17. Amelia finally found solace from her grief by being able to comfort others who walked in the valley she had trod. When have you been able to use your life experiences to guide or comfort others?

 


18. Liberty had no choice when her farm was taken for a hospital, but no one forced her to pitch her tent at Camp Letterman and fill her days with more nursing. Why did she do that? Do we do the same thing to avoid painful realities in our own lives?

 


19.  Some Gettysburg citizens became ill from pollution they were not aware of, such as corpses contaminating their drinking water. How do our spirits become polluted without us recognizing it? What are the warning signs, and how do we recover from that?

 


20. At the end of the book, Harrison Caldwell urged Bella and Liberty to write their own stories of their experiences during and after the battle. Why is it important to record our personal histories, even if it may not be significant on a national scale? How can writing be a form of therapy?

 

 

 


 

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 Discussion Questions Shop
Discussion Question Index

A


 • Abigail: Jill Eileen Smith
 • Abigail's New Hope: Mary Ellis
 • Against All Odds: Irene Hannon
 • Against the Tide: Elizabeth Camden
 • Almost Forever: Deborah Raney

B


 • Blue Moon Promise: Colleen Coble
 • Blue Widow Brides: Maggie Brendan
 • Breach of Trust: DiAnn Mills
 • (The) Bridesmaid: Beverly Lewis
 • (The) Bridge: Karen Kingsbury
 • Brigid of Ireland: Cindy Thomson
 • Burn: Ted Dekker

C


 • (The) Calling: Suzanne Woods Fisher
 • (The) Chance: Karen Kingsbury
 • Chasing Mona Lisa: Tricia Goyer & Mike Yorkey
 • Chasing the Sun: Tracie Peterson
 • Choices of the Heart: Laurie Alice Eakes
 • Claudia, Wife of Pontius Pilate: Diana Wallis Taylor
 • Critical Care: Candace Calvert
 • Crossing Oceans: Gina Holmes

D


 • (The) Dance: Dan Walsh and Gary Smalley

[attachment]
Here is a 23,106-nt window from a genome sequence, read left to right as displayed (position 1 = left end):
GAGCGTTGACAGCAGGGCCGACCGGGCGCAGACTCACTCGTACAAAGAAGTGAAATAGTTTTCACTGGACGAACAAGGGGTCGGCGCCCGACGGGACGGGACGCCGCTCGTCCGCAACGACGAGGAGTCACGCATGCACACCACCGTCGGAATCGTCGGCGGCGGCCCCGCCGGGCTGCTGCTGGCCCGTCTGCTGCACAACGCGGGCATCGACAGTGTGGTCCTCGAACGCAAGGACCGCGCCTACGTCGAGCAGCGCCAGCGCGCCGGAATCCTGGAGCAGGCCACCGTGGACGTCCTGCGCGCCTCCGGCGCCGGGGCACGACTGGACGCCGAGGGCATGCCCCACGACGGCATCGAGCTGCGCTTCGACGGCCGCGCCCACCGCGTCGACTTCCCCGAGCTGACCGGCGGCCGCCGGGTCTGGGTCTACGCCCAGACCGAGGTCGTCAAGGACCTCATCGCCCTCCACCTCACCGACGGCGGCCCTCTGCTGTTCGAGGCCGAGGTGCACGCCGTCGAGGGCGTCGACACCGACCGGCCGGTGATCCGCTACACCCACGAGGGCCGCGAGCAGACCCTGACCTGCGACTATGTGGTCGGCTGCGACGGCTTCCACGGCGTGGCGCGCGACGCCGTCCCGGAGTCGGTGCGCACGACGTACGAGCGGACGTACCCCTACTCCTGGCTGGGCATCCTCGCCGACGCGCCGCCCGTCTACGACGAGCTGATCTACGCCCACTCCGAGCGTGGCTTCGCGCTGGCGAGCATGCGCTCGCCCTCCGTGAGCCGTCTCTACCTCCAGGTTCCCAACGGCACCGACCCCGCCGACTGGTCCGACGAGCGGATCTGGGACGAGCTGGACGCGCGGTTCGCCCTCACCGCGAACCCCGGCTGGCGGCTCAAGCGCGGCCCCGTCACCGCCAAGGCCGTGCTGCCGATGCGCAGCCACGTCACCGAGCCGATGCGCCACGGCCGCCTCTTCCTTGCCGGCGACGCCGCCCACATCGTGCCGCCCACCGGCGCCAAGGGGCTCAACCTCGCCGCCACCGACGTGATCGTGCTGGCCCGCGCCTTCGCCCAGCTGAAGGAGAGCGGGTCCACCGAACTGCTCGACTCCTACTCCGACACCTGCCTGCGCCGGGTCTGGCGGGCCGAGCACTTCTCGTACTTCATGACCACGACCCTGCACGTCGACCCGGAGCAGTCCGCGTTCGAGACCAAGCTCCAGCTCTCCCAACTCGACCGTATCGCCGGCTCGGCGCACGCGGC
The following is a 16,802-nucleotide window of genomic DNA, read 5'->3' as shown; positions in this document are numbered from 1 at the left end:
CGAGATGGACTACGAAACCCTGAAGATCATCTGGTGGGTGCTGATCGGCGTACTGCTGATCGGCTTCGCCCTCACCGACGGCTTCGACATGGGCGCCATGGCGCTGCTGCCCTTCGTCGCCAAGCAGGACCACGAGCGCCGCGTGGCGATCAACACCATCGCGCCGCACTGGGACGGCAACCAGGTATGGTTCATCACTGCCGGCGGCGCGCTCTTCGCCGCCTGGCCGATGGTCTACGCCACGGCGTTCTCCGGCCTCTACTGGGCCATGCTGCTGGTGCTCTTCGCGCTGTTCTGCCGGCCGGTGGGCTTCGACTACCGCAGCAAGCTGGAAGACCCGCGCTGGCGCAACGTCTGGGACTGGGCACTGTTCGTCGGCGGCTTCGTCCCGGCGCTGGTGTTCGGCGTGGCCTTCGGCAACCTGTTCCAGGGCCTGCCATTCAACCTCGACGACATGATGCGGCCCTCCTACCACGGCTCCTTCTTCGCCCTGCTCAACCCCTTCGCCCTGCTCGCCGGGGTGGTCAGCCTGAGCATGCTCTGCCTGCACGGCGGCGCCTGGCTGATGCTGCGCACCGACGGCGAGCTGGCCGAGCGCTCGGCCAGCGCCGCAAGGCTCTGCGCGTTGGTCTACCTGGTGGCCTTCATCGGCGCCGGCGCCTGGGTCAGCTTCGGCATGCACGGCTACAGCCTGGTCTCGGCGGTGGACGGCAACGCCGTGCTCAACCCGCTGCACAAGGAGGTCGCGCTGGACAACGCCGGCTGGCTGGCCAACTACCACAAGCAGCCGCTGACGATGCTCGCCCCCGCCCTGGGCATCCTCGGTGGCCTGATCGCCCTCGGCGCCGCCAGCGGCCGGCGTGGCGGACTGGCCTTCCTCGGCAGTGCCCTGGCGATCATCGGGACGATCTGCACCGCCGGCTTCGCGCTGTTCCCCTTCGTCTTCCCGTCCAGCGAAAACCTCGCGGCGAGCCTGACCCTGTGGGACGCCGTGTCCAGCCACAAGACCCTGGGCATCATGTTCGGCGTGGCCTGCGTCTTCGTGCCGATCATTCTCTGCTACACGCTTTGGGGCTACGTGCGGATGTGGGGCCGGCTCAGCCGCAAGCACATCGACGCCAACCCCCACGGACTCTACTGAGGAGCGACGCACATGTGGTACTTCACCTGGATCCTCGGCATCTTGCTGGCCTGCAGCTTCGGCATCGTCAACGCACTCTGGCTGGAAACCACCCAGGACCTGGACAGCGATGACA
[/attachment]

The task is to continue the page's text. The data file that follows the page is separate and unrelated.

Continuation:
• Deadline: Randy Alcorn
 • Deadly Devotion: Sandra Orchard
 • Deadly Ties: Vicki Hinze
 • Deception: Randy Alcorn
 • (The) Dilemma of Charlotte Farrow: Olivia Newport
 • (The) Discovery: Dan Walsh
 •  Dolled Up to Die: Lorena McCourtney
 • Demon: A Memoir: Tosca Lee
 • Digitalis: Ronie Kendig
 • Dogwood: Chris Fabry
 • Double Minds: Terri Blackstock
 • Dying to Read: Lorena McCourtney

 F


 • Fair Is the Rose: Liz Curtis Higgs
 • Freefall: Kristen Heitzmann
 • Frontiersman's Daughter: Laura Frantz

G


 • Gift of Grace: Amy Clipston
 • Gone South: Meg Mosley
 • Grace: Shelley Shepard Gray

H


 • Havah; The Story of Eve: Tosca Lee
 • Heart's Safe Passage: Laurie Alice Eakes
 • Highland Sanctuary: Jennifer Hudson Taylor
 • Hope of Refuge: Cindy Woodsmall

I


 • Intervention: Terri Blackstock
 • Into the Whirlwind: Elizabeth Camden
 • Invisible: Ginny Yttrup
 • Iscariot: Tosca Lee

J


 • (The) Jewel of His Heart: Maggie Brendan
 • June Bug: Chris Fabry

 K


 • Katie's Way: Marta Perry
 • Killer Among Us: Lynette Eason

L


 • Lady in the Mist: Laurie Alice Eakes
 • Lady of Bolton Hill: Elizabeth Camden
 • Lady of Milkweed Manor: Julie Klassen
 • (A) Lasting Impression: Tamera Alexander
 • Leah's Choice: Marta Perry
 • The Lesson: Suzanne Woods Fisher
 • Lethal Remedy: Richard Mabry
 • Life in Defiance: MaryLu Tyndall
 • Like Dandelion Dust: Karen Kingsbury
 • Lonestar Sanctuary: Colleen Coble
 • Lonestar Secrets: Colleen Coble
 • Love Amid the Ashes: Mesu Andrews
 • Love at Any Cost: By Julie Lessman
 • Love Calls: Lorna Sielstad
 • Love in a Broken Vessel: Mesu Andrews

M

 • Making Waves: Lorna Sielstad
 • (A) Memory Between Us: Sarah Sundin
 • Moon in the Mango Tree: Pamela Ewen
 • Moonlight Masquerade: Ruth Axtell
 • (A) Most Peculiar Circumstance: Jen Turano
 • My Heart Remembers: Kim Vogel Sawyer

N


 • Naomi's Gift: Amy Clipston
 • Never Far From Home: Mary Ellis
 • Nightshade: by Ronie Kendig
 • No Place for a Lady: Maggie Brendan
 • (A) Noble Groom: Jody Hedlund

O


P


 • Paper Roses, by Amanda Cabot
 • Plain Jayne, by Hillary Manton Lodge
 • Preacher's Bride: Jody Hedlund
 • Promise of an Angel: Ruth Reid


R


 • Rebekah: by Jill Eileen Smith
 • Redeeming Love: Francine Rivers
 • Redemption: Karen Kingsbury & Gary Smalley
 • (A) Reluctant Queen: Joan Wolf
 • Remember to Forget: Deborah Raney
 • Remembered: Tamera Alexander

S


 • Sarah's Gift: Marta Perry
 • Shadows of the Past: Patricia Bradley
 • Simple Choices: Nancy Mehl
 • Simple Deceit: Nancy Mehl
 • Slow Moon Rising: Eva Marie Everson
 • Someone to Blame: Susanne Lakin
 • A Sound Among the Trees: Susan Meissner
 • The Sweetest Thing: Elizabeth Musser

T


 • Tailor Made Bride: Karen Witemeyer
 • That Certain Summer: Irene Hannon